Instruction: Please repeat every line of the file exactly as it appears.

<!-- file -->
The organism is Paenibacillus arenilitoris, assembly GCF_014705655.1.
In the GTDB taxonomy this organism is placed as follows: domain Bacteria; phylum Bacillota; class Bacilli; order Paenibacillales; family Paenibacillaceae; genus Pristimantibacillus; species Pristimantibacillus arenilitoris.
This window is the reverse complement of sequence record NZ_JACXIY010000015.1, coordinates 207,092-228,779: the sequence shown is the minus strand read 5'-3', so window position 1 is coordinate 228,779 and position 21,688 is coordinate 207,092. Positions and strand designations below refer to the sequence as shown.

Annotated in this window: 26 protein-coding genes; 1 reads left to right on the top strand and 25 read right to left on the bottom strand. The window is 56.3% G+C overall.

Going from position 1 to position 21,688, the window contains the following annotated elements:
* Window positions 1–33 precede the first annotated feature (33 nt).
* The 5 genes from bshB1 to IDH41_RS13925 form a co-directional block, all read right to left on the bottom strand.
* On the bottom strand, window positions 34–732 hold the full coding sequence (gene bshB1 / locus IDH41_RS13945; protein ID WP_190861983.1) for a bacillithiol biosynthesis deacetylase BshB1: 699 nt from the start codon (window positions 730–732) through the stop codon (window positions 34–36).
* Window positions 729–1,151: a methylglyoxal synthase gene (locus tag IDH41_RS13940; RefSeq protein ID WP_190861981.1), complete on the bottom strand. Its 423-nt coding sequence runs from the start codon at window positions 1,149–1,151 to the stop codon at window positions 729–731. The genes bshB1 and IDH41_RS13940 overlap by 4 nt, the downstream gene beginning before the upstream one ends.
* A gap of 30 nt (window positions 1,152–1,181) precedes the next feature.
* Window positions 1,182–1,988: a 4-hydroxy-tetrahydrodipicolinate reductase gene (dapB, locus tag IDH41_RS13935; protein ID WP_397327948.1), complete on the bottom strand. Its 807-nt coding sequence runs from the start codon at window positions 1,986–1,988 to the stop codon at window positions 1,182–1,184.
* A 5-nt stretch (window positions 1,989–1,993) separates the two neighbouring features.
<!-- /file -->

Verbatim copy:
The organism is Paenibacillus arenilitoris, assembly GCF_014705655.1.
In the GTDB taxonomy this organism is placed as follows: domain Bacteria; phylum Bacillota; class Bacilli; order Paenibacillales; family Paenibacillaceae; genus Pristimantibacillus; species Pristimantibacillus arenilitoris.
This window is the reverse complement of sequence record NZ_JACXIY010000015.1, coordinates 207,092-228,779: the sequence shown is the minus strand read 5'-3', so window position 1 is coordinate 228,779 and position 21,688 is coordinate 207,092. Positions and strand designations below refer to the sequence as shown.

Annotated in this window: 26 protein-coding genes; 1 reads left to right on the top strand and 25 read right to left on the bottom strand. The window is 56.3% G+C overall.

Going from position 1 to position 21,688, the window contains the following annotated elements:
* Window positions 1–33 precede the first annotated feature (33 nt).
* The 5 genes from bshB1 to IDH41_RS13925 form a co-directional block, all read right to left on the bottom strand.
* On the bottom strand, window positions 34–732 hold the full coding sequence (gene bshB1 / locus IDH41_RS13945; protein ID WP_190861983.1) for a bacillithiol biosynthesis deacetylase BshB1: 699 nt from the start codon (window positions 730–732) through the stop codon (window positions 34–36).
* Window positions 729–1,151: a methylglyoxal synthase gene (locus tag IDH41_RS13940; RefSeq protein ID WP_190861981.1), complete on the bottom strand. Its 423-nt coding sequence runs from the start codon at window positions 1,149–1,151 to the stop codon at window positions 729–731. The genes bshB1 and IDH41_RS13940 overlap by 4 nt, the downstream gene beginning before the upstream one ends.
* A gap of 30 nt (window positions 1,152–1,181) precedes the next feature.
* Window positions 1,182–1,988: a 4-hydroxy-tetrahydrodipicolinate reductase gene (dapB, locus tag IDH41_RS13935; protein ID WP_397327948.1), complete on the bottom strand. Its 807-nt coding sequence runs from the start codon at window positions 1,986–1,988 to the stop codon at window positions 1,182–1,184.
* A 5-nt stretch (window positions 1,989–1,993) separates the two neighbouring features.